Dolly Parton: 'I fight illiteracy for my father'
The country superstar has distributed over 85 million books to children around the world through her charity.
Dolly Parton is committed to eradicating illiteracy because her father couldn't read or write.
The 70-year-old country music legend established her charity the Imagination Library in 1995 to help boost literacy among kids, and the issue is hugely personal for the Jolene star due to her upbringing in rural Tennessee.
"Kids had to (skip school and) go to the fields and work to help support all of these big families," she tells CNN. "My own father didn't get a chance to go to school. He couldn't read and write, and that hindered him a great deal because he was so smart. It really bothered him a lot."
Parton is extremely disturbed by the staggering statistics surrounding illiteracy, including the U.S. Department of Education's findings that 32 million Americans can't read or write.
In the 21 years since the Imagination Library has been in operation, bosses at the organisation have distributed nearly 85 million books to pre-school aged children in the United States, Canada, United Kingdom and Australia, something Dolly is incredibly proud of.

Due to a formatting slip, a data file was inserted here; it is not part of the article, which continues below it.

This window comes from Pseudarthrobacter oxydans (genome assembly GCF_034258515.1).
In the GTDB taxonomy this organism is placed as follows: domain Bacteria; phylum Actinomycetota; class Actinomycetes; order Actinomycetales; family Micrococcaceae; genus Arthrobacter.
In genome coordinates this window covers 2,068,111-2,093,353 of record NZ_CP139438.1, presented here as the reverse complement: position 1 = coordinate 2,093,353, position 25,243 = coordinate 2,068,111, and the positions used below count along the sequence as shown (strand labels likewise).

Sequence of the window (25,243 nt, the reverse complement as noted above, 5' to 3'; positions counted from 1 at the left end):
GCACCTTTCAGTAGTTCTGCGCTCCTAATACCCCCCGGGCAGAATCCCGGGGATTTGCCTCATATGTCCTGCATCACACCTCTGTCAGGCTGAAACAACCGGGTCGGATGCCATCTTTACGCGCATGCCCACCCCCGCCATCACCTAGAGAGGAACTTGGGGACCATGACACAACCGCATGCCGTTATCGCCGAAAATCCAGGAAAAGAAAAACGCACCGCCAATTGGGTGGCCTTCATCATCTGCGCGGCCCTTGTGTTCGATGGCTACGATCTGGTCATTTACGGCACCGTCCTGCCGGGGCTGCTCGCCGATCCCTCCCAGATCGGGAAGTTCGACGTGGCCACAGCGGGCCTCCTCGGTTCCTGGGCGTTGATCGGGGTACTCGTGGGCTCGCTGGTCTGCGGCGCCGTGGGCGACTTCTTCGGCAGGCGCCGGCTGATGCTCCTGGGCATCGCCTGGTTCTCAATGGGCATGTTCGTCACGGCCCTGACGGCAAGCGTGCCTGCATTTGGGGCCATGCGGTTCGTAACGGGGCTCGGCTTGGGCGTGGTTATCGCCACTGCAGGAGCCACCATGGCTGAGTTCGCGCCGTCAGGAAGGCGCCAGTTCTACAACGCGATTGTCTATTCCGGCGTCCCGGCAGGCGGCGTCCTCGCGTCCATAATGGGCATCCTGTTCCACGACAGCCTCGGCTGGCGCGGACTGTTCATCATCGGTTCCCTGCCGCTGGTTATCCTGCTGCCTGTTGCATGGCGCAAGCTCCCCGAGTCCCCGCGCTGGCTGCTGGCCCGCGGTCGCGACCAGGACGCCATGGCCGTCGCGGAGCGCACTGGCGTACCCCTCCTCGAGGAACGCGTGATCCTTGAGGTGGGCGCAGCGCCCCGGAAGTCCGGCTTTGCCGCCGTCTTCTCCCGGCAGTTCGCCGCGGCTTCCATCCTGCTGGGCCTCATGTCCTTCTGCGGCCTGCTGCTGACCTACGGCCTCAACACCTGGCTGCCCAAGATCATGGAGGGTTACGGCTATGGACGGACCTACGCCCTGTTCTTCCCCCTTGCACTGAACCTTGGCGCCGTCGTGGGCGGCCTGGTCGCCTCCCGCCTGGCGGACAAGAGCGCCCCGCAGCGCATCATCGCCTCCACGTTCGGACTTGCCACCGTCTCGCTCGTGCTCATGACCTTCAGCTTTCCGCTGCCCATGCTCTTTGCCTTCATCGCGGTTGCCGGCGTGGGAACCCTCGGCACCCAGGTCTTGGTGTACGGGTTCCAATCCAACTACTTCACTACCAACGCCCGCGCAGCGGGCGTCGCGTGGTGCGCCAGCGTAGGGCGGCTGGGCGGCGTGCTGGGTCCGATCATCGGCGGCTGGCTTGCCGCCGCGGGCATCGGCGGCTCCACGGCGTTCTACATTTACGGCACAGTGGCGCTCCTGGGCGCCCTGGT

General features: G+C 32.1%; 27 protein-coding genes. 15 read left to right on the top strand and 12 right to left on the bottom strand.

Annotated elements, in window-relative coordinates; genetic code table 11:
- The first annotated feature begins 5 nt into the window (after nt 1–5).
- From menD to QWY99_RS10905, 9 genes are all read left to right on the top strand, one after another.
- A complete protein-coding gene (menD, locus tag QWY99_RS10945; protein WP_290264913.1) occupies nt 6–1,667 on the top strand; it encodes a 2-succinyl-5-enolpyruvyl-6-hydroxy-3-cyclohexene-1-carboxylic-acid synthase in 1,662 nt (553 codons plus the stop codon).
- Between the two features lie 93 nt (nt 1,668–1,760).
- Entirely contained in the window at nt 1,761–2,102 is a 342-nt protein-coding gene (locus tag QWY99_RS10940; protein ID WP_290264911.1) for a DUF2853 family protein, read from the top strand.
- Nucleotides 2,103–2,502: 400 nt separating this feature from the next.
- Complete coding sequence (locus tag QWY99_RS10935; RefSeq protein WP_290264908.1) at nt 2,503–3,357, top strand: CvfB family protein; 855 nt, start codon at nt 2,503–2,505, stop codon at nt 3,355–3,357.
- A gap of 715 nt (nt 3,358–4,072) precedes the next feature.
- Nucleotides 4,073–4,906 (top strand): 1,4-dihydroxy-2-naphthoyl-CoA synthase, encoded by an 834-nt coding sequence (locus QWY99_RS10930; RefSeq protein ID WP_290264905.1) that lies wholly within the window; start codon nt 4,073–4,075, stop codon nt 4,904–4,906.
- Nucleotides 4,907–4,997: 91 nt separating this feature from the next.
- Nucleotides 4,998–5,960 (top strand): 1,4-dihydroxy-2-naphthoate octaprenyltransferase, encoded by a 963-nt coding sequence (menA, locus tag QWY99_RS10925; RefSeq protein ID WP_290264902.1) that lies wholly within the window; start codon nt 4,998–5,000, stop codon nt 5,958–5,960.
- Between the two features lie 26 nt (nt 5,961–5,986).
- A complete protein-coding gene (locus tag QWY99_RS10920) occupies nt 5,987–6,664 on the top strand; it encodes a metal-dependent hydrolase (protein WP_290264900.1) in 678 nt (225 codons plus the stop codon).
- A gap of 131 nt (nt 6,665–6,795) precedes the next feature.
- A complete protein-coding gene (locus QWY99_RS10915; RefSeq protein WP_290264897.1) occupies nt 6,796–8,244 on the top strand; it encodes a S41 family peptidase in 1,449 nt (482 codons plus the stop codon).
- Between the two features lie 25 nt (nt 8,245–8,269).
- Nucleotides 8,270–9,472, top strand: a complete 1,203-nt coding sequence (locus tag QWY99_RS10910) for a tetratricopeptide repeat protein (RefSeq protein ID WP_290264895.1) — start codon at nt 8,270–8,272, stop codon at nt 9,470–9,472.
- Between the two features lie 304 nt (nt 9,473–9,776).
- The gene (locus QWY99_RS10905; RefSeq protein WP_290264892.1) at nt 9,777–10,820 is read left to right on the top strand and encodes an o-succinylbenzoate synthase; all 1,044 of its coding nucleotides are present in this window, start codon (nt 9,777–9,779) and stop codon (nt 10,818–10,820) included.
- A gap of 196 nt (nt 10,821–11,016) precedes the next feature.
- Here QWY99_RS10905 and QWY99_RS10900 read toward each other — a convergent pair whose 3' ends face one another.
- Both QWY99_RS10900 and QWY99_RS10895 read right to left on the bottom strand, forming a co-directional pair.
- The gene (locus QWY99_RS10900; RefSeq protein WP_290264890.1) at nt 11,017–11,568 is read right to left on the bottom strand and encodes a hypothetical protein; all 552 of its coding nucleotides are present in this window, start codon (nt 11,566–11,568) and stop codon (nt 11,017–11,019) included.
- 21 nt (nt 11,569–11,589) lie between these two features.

"If you can read, you can self-educate," she declares.
Before her father Robert passed away in 2000, he was able to see the huge difference Dolly was making for millions of people around the world through her philanthropic efforts and she is convinced his spirit is smiling down on her as the Imagination Library continues to make progress.
"My dad was so proud when the kids would get the books," she smiles. "He just was prouder of that than probably my great success in showbusiness."
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